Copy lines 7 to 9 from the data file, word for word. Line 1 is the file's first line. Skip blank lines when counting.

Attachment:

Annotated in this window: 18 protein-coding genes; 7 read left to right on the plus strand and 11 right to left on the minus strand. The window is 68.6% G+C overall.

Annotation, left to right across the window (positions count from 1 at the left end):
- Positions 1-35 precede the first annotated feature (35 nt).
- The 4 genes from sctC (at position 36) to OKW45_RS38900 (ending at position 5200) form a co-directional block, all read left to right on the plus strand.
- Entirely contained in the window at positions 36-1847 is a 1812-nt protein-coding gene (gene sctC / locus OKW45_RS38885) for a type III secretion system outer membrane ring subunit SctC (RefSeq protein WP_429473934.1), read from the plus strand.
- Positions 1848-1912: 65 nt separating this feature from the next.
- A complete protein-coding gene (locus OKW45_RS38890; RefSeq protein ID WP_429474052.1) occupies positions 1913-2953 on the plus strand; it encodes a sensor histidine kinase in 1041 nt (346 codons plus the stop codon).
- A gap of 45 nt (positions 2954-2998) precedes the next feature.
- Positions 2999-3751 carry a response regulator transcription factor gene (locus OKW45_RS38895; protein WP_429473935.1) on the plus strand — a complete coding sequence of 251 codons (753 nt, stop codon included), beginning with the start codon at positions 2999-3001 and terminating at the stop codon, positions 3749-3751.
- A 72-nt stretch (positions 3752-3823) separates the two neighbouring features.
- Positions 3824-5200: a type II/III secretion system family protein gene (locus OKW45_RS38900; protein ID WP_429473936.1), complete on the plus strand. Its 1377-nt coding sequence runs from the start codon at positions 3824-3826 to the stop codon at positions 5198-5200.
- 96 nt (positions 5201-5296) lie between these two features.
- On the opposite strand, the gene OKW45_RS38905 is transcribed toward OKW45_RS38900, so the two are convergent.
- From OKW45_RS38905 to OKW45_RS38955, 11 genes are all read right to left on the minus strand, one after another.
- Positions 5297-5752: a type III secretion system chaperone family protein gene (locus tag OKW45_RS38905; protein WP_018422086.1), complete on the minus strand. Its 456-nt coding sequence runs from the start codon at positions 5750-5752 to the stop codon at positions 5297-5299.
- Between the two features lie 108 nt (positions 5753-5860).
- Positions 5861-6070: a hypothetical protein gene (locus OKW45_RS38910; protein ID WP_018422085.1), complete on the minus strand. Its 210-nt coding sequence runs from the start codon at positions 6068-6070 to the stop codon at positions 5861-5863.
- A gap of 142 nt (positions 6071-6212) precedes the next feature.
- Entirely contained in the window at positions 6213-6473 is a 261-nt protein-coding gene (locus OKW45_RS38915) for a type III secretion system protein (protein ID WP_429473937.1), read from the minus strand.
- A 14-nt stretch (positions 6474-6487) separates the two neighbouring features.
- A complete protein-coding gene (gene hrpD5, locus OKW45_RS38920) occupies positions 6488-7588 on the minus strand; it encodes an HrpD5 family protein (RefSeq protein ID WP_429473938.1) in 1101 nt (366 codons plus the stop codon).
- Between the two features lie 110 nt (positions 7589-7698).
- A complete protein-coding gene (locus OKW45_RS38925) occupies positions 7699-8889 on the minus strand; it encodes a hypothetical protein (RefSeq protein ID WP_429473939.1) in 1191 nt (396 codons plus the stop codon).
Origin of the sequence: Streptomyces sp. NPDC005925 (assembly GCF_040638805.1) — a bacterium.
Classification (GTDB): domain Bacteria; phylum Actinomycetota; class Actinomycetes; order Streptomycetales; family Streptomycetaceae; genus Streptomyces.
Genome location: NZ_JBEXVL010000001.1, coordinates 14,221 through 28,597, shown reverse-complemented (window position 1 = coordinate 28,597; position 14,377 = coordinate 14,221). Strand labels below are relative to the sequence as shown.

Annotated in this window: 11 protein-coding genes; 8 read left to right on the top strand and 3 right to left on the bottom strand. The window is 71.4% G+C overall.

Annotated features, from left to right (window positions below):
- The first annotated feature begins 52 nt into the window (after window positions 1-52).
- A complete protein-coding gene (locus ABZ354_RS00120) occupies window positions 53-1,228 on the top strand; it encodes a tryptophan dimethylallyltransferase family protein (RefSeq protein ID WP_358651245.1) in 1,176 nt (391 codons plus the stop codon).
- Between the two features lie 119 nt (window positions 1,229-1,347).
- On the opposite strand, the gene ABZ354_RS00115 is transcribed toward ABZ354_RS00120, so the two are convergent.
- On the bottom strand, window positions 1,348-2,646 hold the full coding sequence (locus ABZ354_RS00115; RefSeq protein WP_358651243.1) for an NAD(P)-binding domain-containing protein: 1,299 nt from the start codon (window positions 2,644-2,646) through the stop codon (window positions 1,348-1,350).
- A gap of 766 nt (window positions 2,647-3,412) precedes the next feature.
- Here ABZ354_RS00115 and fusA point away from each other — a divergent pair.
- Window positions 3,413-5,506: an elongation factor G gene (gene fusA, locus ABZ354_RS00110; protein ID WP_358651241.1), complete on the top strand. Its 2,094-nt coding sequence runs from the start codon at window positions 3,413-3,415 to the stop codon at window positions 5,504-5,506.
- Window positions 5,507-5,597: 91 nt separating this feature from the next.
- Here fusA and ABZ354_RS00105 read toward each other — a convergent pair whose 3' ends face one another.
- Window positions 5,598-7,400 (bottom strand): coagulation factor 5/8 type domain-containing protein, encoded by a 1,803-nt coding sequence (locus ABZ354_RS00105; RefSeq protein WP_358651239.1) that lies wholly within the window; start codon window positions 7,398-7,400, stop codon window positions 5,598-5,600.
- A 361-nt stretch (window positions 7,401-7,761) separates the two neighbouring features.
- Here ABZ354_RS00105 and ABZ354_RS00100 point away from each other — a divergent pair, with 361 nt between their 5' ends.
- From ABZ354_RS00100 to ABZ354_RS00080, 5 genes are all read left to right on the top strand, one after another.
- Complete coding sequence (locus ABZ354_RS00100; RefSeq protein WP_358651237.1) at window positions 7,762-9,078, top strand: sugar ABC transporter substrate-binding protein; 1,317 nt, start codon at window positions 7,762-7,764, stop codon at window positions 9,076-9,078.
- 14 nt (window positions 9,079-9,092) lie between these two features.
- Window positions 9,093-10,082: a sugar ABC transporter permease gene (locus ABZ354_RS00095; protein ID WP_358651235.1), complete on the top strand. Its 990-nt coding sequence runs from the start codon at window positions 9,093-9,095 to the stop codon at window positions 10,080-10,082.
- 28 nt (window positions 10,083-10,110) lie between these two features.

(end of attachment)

- A complete protein-coding gene (locus OKW45_RS38890; RefSeq protein ID WP_429474052.1) occupies positions 1913-2953 on the plus strand; it encodes a sensor histidine kinase in 1041 nt (346 codons plus the stop codon).
- A gap of 45 nt (positions 2954-2998) precedes the next feature.
- Positions 2999-3751 carry a response regulator transcription factor gene (locus OKW45_RS38895; protein WP_429473935.1) on the plus strand — a complete coding sequence of 251 codons (753 nt, stop codon included), beginning with the start codon at positions 2999-3001 and terminating at the stop codon, positions 3749-3751.